On being one of the few African-American women in Silicon Valley:
“I find it really difficult to maneuver, because sometimes the things that are given freely, the assumptions that are made when you’re not a black woman — the assumption that, ‘Oh yeah, you got it. You’ve done this before.’ Then you have to prove again and again and again that you actually do know it, that you’ve done it, it’s hard not to be mad about it.”
On her famous Emmys Apple Music commercial:
“The message is always try to get to the widest audience. … As we know, there are ‘niche’ audiences who also need attention — I mean, it’s music, right? It’s like a universal truth.”
Sage Steele, “SportsCenter” anchor
“The group of powerful women that we are, we all champion diversity. And diversity includes what? Not just our identities, not just our religion, not just who we vote for — but diversity of thought. And we’ve heard a ton of that over the past few days. I think we all need to remember no matter what we’re doing, no matter what we’re talking about — and sometimes when we stoop to certain levels — what are we doing?”
“We’re actually becoming close-minded, and not liberal and accepting, as we preach to others that they should be. I just hope that we can remember that diversity includes everything, even different opinions.”
Jeanie Buss, Controlling Owner and President of the Los Angeles Lakers
On drafting Lonzo Ball:
“I can’t remember anybody with more hype going into the draft except for Magic Johnson. Now we have a kid, born and raised in Los Angeles, and that’s exciting for our fans, and for us, to know that we have someone that really represents the city. It seemed like I was watching a movie. It was really special and a great opportunity for him and us.”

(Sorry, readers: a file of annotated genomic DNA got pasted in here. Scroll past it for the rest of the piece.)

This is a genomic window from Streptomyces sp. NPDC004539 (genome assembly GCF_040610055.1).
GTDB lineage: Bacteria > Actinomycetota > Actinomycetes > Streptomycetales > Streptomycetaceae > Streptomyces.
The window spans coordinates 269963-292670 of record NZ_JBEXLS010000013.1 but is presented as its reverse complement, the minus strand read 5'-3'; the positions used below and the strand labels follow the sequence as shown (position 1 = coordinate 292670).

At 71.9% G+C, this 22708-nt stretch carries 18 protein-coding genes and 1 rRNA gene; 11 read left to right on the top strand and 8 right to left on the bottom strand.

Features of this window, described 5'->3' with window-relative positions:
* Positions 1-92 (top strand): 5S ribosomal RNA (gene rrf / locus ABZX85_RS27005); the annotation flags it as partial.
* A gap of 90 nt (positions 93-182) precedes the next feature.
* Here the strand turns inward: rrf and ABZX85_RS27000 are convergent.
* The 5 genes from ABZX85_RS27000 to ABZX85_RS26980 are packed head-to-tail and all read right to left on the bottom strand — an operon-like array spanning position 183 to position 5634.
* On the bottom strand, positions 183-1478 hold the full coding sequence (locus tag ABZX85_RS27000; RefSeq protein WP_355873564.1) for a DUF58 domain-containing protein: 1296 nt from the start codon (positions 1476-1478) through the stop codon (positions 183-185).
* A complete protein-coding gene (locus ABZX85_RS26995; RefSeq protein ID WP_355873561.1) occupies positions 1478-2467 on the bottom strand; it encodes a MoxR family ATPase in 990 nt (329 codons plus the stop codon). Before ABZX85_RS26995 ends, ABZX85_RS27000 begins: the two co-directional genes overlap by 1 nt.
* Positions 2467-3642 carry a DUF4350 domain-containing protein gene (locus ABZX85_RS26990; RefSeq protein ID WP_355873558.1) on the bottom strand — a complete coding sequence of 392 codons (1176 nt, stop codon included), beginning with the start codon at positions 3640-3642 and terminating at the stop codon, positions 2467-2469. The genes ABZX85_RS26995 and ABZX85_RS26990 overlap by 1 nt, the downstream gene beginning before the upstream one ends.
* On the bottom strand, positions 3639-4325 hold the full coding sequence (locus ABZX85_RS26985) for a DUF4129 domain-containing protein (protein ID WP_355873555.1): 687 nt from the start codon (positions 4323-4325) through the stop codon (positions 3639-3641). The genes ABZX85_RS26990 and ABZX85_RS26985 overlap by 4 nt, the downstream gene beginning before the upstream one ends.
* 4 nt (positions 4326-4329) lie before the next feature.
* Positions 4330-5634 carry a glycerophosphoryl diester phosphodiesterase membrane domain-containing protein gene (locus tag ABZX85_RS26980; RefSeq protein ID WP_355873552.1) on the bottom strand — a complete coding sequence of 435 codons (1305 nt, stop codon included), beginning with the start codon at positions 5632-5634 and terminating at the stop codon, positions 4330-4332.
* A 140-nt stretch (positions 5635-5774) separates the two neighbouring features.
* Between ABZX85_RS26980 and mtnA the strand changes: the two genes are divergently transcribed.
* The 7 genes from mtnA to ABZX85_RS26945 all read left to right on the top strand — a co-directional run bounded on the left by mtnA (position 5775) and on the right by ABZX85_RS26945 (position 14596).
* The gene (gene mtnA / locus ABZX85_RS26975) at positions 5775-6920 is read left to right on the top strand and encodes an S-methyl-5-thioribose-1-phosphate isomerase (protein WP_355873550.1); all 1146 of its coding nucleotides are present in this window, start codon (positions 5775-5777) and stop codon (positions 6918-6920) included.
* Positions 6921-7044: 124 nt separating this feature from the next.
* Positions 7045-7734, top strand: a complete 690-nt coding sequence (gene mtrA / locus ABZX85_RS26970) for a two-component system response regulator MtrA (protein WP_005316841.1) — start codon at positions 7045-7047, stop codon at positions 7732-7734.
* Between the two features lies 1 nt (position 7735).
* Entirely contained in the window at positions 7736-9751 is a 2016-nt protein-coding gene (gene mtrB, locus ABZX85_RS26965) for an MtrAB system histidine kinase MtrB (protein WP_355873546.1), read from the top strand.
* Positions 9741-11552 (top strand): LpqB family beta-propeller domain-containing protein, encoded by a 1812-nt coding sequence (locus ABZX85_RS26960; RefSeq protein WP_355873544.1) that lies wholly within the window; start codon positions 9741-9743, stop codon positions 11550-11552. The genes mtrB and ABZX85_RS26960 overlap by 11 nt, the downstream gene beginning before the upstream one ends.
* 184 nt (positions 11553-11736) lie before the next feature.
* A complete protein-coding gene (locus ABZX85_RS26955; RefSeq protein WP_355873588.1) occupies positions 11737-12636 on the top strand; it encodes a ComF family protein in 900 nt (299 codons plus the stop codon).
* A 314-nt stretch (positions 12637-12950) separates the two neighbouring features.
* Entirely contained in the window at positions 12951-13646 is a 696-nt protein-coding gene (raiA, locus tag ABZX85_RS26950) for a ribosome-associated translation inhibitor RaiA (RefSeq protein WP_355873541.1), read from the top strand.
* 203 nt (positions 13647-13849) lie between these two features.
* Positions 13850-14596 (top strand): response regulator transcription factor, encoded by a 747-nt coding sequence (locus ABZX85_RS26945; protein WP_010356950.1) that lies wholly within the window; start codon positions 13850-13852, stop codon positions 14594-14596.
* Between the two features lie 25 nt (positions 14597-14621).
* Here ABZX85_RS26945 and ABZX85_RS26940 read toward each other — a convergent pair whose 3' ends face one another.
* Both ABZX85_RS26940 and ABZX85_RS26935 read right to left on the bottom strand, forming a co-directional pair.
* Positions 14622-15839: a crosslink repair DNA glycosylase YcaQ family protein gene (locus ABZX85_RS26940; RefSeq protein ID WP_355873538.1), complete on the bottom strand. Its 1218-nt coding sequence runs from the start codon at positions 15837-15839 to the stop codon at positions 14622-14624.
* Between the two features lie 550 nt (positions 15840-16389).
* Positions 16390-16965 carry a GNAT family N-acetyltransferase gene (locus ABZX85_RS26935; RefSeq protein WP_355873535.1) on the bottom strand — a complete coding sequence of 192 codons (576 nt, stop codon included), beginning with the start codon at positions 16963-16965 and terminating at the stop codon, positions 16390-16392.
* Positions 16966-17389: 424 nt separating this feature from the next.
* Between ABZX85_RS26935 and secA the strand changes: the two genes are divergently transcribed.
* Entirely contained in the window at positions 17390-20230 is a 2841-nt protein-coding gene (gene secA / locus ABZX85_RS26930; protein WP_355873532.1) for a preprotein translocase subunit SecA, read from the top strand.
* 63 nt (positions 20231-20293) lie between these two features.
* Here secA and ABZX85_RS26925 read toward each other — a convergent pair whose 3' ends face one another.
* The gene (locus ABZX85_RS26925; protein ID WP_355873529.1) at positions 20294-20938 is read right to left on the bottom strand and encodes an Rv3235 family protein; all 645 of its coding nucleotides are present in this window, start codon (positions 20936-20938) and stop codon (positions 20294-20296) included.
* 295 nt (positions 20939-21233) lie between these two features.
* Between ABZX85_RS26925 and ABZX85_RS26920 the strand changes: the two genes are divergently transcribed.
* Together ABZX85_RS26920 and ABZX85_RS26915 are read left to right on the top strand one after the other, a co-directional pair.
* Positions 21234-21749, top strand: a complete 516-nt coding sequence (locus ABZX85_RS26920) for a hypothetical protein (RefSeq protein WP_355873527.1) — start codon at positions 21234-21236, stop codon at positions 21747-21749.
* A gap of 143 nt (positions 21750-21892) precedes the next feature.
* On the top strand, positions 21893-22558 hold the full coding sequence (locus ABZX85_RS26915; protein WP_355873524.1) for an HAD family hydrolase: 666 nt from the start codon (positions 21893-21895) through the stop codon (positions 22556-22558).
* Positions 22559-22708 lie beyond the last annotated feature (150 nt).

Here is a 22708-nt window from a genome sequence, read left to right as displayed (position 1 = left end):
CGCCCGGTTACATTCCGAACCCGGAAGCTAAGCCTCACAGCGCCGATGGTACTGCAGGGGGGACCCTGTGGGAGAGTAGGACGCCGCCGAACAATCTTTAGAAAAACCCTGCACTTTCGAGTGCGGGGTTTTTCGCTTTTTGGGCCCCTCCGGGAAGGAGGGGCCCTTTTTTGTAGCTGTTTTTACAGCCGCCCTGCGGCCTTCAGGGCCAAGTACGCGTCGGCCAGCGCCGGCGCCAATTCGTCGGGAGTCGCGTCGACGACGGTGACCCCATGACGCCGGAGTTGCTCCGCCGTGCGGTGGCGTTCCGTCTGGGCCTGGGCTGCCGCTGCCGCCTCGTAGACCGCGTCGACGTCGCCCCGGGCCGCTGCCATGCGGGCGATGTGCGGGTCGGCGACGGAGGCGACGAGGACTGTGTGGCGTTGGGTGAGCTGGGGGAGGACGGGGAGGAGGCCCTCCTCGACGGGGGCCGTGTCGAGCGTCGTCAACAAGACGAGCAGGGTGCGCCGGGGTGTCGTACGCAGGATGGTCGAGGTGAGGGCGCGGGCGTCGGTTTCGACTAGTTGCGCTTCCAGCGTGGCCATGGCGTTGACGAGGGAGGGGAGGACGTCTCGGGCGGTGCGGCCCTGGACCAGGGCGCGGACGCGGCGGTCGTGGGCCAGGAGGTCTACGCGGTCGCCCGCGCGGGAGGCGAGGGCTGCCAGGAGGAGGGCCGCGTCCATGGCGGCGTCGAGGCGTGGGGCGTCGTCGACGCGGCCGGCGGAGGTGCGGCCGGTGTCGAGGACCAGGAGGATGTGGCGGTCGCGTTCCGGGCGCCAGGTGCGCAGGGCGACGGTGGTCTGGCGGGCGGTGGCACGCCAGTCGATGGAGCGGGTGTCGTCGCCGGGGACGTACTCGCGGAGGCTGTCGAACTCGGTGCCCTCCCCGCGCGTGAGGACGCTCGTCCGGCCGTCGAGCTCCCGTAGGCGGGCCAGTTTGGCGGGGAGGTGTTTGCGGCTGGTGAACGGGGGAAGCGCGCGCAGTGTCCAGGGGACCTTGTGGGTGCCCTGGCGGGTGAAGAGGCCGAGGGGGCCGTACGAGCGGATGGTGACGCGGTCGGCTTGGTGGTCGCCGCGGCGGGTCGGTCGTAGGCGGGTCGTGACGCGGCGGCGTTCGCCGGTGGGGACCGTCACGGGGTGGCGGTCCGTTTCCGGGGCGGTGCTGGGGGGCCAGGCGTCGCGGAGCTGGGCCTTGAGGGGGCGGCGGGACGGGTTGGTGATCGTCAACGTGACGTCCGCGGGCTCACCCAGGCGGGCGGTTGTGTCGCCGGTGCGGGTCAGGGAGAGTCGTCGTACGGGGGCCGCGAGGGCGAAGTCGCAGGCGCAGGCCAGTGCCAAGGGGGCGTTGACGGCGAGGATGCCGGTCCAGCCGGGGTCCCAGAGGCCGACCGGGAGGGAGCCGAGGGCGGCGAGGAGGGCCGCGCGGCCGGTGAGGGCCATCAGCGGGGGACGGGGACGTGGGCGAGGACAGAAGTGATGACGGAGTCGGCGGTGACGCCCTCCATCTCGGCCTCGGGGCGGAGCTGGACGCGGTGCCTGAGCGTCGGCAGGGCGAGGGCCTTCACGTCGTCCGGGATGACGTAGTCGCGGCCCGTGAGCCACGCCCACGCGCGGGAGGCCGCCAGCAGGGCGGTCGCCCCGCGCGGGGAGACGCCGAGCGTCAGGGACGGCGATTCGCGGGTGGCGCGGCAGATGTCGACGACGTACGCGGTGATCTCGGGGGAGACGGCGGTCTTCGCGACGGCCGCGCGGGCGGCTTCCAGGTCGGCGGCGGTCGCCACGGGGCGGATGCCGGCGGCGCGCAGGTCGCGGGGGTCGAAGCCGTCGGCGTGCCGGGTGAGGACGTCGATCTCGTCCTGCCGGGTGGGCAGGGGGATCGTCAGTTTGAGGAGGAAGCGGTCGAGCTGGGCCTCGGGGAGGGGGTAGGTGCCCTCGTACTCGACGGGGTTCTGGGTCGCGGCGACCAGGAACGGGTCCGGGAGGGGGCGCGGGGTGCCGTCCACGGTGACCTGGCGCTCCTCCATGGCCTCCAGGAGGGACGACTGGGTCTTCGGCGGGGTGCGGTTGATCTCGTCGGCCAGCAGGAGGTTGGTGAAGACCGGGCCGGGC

… and his father, LaVar Ball:
“It’s a joy to work with him and his family. But I won’t be wearing Big Baller Brand because I have to stay neutral.”
On hiring Magic Johnson:
“It was just kind of fitting that he and I would come back together. We speak the same language because we were kind of raised by the same man. We are of like mind.”
Stephanie McMahon, Chief Brand Officer for WWE
“One of the reasons we’ve had such success is we recognize that our fans have an impact on our product. They know they are a part of our story and influence what happens in the ring.”
On the Women’s Evolution in the WWE:
“What shifted was how we were training and developing our female talent. Triple H started recruiting elite athletes — men and women — from all over the world. In our developmental system, they were stealing the show.”
Rebekah Gregory, Boston Marathon bombing survivor and author of “Taking My Life Back”
“Everyone always thinks I was running in the [2013 Boston] marathon. I was on the sidelines eating chocolate covered pretzels wondering why anyone would be running 26 miles for fun.”
“Not many of us will be hit with a bomb but we’ll all face challenges. Standing here today, I’ve had 65 surgeries to repair the damage that the bomb did. Everyone is going through something … it maybe a bad leg, it maybe a bad boyfriend.”
“I testified against the remaining bomber who tried to kill me. I told him, I am not your victim and I am not your brother’s.”
Three-time Paralympic gold medalist Alana Nichols
“I actually had a dream of going to college on a softball scholarship, until I broke my back in a snowboarding accident when I was 17. I thought I wasn’t going to be an athlete ever again. I thought it was over for me, and I had lost a huge part of my identity. It was really tough, but about two years after that I found wheelchair basketball, and that gave me my life back.”
Professional show jumper Jessica Springsteen on competing equally with men
“Working with these animals, we can kind of make it an even playing field. It’s fun [competing against men]. But it’s funny, people will come up and ask me, ‘You only ride the male horses, right? Those are the only ones who know how to jump?’ And I’m like, ‘Nooo.’ It is so bizarre.